Pawns by Brian Gallagher
|Pawns by Brian Gallagher|
|Category: Confident Readers|
|Reviewer: Em Richardson|
|Summary: An interesting, fictionalised account of life during the Irish War of Independence, best suited for pre-teens with an interest in history.|
|Buy? Maybe||Borrow? Yes|
|Pages: 256||Date: August 2017|
|Publisher: The O'Brien Press|
|External links: Author's website|
Pawns tells the story of Johnny, Stella and Alice, all of whom are growing up in Ireland during the War of Independence, and who have somehow become friends in spite of their very different political views. Stella is passionately pro-British, while Johnny frequently risks his life to pass information to the pro-Irish rebels, and Alice is left stranded in the middle, supporting neither side of the dispute.
One thing I liked about this book was that it centres on a period of history I previously knew very little about, which turned out be both interesting and informative, especially given the events depicted help explain the modern relationship between Ireland and Britain. It's certainly a book with a fascinating political background, and Gallagher can be applauded for managing to convey what it must be like to live in a country with such an unstable future, as his characters seem to exist in a constant state of suspense. The novel can be a difficult read at times, as there's always a sense that, whatever the outcome of the war, one side will always be left unhappy, even if both sides do seem to be making sensible points.
I definitely grew attached to the characters - it's difficult not to given their situation - but I did feel they were rather young for a novel seemingly aimed at 'Young Adults'. The characters are meant to be aged around eleven, and they certainly seem their age, meaning some teenage readers will probably dismiss them as childish, or even melodramatic, as they deal with some of the more minor events in the novel. As a result, I think I'd recommend this book to confident preteen readers, rather than older teens. However, that doesn't have to be viewed as a criticism of the novel, as I actually think younger children will enjoy discovering a new period of history, especially if they have any connections to Ireland.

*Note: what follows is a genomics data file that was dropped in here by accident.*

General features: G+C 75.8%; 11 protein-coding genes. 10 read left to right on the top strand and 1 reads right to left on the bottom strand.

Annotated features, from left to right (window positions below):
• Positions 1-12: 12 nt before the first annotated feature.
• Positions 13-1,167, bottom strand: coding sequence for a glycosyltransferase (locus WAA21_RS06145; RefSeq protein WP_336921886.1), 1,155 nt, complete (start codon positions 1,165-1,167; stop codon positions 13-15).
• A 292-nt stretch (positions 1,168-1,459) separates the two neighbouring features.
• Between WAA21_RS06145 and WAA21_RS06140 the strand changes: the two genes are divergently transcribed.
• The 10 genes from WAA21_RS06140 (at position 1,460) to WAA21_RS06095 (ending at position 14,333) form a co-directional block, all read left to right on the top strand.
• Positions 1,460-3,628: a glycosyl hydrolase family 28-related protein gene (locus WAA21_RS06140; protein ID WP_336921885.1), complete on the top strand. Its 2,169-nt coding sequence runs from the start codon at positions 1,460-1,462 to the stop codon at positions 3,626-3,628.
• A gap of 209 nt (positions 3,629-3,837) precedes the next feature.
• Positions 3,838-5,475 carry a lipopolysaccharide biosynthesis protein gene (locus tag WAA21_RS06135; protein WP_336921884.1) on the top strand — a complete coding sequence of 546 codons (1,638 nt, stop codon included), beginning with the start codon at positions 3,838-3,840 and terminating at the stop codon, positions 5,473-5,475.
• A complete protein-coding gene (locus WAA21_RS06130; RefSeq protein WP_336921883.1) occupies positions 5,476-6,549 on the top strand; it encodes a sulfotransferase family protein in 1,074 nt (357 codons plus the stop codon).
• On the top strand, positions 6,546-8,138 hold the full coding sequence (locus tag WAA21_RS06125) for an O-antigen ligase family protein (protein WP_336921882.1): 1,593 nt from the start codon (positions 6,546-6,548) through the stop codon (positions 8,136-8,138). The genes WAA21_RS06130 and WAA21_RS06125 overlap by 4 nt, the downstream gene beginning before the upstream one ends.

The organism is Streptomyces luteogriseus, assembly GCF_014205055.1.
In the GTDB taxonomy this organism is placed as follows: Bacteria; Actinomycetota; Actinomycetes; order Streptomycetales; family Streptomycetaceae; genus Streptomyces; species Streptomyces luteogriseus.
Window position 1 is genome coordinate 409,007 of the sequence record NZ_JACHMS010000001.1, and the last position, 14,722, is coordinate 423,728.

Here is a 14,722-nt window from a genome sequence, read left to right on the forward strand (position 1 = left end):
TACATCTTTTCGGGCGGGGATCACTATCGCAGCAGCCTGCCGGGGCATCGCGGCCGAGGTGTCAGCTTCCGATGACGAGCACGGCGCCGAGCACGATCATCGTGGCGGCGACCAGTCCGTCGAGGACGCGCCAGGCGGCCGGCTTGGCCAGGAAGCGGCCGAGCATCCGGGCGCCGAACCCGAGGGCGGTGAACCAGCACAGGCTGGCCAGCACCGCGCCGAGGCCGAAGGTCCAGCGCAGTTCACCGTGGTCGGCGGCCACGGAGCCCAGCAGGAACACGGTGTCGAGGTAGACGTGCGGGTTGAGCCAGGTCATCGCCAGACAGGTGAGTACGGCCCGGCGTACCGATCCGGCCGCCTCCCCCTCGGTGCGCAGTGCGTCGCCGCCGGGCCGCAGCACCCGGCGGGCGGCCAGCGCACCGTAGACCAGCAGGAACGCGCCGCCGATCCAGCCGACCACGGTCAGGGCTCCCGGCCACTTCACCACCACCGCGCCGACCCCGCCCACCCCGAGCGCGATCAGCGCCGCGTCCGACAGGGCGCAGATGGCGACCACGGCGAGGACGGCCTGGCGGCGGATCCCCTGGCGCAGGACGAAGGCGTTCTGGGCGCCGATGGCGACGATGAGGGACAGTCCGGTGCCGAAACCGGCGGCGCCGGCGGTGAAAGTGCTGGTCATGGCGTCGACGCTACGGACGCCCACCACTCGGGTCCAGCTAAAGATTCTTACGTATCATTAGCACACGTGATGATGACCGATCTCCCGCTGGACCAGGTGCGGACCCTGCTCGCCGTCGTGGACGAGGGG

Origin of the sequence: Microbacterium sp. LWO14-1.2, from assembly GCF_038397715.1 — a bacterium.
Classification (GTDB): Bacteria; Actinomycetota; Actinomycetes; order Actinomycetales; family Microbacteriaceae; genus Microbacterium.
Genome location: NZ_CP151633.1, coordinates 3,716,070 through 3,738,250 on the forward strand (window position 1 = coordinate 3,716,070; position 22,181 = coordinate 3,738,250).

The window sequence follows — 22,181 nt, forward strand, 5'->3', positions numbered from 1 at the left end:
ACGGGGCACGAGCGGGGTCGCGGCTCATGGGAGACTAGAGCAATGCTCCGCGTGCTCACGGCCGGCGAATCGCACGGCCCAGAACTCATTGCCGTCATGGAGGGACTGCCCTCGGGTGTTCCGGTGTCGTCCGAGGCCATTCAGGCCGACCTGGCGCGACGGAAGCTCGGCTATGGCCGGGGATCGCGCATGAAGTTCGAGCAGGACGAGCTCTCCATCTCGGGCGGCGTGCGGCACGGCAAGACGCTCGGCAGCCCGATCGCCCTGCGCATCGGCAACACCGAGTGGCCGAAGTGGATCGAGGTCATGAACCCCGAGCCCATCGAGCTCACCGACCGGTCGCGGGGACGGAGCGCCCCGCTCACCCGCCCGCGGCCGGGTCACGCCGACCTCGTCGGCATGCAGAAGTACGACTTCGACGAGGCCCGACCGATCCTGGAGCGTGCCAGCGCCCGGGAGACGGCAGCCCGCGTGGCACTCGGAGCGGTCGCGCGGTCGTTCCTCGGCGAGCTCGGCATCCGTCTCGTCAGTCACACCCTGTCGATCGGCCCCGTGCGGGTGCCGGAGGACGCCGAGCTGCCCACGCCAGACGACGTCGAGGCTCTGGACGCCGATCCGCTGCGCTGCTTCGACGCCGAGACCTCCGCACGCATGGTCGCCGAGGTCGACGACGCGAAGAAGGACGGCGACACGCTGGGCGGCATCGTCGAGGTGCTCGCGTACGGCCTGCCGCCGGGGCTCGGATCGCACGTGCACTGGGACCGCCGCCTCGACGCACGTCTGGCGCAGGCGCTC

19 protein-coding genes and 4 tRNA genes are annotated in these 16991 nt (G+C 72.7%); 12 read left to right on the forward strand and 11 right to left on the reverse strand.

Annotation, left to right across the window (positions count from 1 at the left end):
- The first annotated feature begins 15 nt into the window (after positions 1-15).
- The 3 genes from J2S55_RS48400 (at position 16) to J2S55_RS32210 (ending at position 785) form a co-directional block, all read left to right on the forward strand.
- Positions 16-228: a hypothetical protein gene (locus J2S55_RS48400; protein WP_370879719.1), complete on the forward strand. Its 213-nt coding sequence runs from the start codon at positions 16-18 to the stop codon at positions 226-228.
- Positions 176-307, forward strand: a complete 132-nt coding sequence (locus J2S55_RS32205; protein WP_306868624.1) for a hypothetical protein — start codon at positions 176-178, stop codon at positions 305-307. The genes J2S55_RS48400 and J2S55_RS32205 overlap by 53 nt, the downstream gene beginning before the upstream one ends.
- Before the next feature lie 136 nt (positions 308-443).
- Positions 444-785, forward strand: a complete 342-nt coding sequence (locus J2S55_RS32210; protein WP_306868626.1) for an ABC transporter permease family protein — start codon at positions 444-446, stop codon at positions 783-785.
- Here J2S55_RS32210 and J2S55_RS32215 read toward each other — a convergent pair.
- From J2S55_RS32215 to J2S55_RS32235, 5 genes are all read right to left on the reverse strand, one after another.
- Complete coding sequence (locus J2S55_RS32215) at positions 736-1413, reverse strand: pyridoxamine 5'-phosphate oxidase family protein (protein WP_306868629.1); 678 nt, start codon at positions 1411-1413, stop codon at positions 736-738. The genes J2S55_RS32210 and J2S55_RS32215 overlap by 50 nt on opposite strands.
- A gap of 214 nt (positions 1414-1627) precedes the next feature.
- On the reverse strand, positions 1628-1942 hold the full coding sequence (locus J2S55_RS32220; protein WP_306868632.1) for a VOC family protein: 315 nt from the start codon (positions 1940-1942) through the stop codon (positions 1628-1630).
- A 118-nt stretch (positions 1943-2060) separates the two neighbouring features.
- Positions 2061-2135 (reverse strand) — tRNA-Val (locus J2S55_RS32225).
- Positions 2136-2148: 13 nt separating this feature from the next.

The only thing younger readers may find difficult about Pawns is the fact it sometimes seems more like a simplified political commentary, aimed at preteens, than the adventure story some may expect. Yet, this definitely doesn't make this book boring- it just means readers should expect a book that gradually builds to a tense conclusion, rather than one that is action-packed from the start. Plus, Johnny desperately trying to ensure no one finds out about his role with the rebels ensures the novel is never completely uneventful.
As a whole, this is a stellar choice for preteens with an interest in history, with the advantage of being set in the beautiful city of Dublin, during a fascinating conflict with consequences that were felt for generations.
I'd suggest anyone who enjoyed this book might like to check out Things A Bright Girl Can Do by Sally Nicholls, another recent historical fiction aimed at younger readers, and set at around the same time.
You can read more book reviews or buy Pawns by Brian Gallagher at Amazon.co.uk.
You can read more book reviews or buy Pawns by Brian Gallagher at Amazon.com.
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